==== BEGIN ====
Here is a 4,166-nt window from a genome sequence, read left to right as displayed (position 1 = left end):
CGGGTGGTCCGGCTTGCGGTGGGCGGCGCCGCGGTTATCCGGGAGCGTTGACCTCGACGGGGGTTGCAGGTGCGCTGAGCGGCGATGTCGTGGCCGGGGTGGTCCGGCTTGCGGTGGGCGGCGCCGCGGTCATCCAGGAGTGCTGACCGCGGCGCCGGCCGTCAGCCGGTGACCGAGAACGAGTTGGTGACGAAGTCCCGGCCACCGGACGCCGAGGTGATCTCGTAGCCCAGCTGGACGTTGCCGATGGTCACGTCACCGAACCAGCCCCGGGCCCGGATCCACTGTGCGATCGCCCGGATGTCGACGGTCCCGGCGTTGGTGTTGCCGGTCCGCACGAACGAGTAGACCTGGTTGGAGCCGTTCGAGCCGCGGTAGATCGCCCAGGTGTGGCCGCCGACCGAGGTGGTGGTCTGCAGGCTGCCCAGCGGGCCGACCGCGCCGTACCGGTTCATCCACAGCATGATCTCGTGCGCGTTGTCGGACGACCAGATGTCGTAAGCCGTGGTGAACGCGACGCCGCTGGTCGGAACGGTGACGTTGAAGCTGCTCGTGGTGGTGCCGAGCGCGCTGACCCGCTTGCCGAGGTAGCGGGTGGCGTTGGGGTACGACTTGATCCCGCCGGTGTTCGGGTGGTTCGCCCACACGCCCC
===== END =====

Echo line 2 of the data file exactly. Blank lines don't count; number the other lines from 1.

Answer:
CGGGTGGTCCGGCTTGCGGTGGGCGGCGCCGCGGTTATCCGGGAGCGTTGACCTCGACGGGGGTTGCAGGTGCGCTGAGCGGCGATGTCGTGGCCGGGGTGGTCCGGCTTGCGGTGGGCGGCGCCGCGGTCATCCAGGAGTGCTGACCGCGGCGCCGGCCGTCAGCCGGTGACCGAGAACGAGTTGGTGACGAAGTCCCGGCCACCGGACGCCGAGGTGATCTCGTAGCCCAGCTGGACGTTGCCGATGGTCACGTCACCGAACCAGCCCCGGGCCCGGATCCACTGTGCGATCGCCCGGATGTCGACGGTCCCGGCGTTGGTGTTGCCGGTCCGCACGAACGAGTAGACCTGGTTGGAGCCGTTCGAGCCGCGGTAGATCGCCCAGGTGTGGCCGCCGACCGAGGTGGTGGTCTGCAGGCTGCCCAGCGGGCCGACCGCGCCGTACCGGTTCATCCACAGCATGATCTCGTGCGCGTTGTCGGACGACCAGATGTCGTAAGCCGTGGTGAACGCGACGCCGCTGGTCGGAACGGTGACGTTGAAGCTGCTCGTGGTGGTGCCGAGCGCGCTGACCCGCTTGCCGAGGTAGCGGGTGGCGTTGGGGTACGACTTGATCCCGCCGGTGTTCGGGTGGTTCGCCCACACGCCCC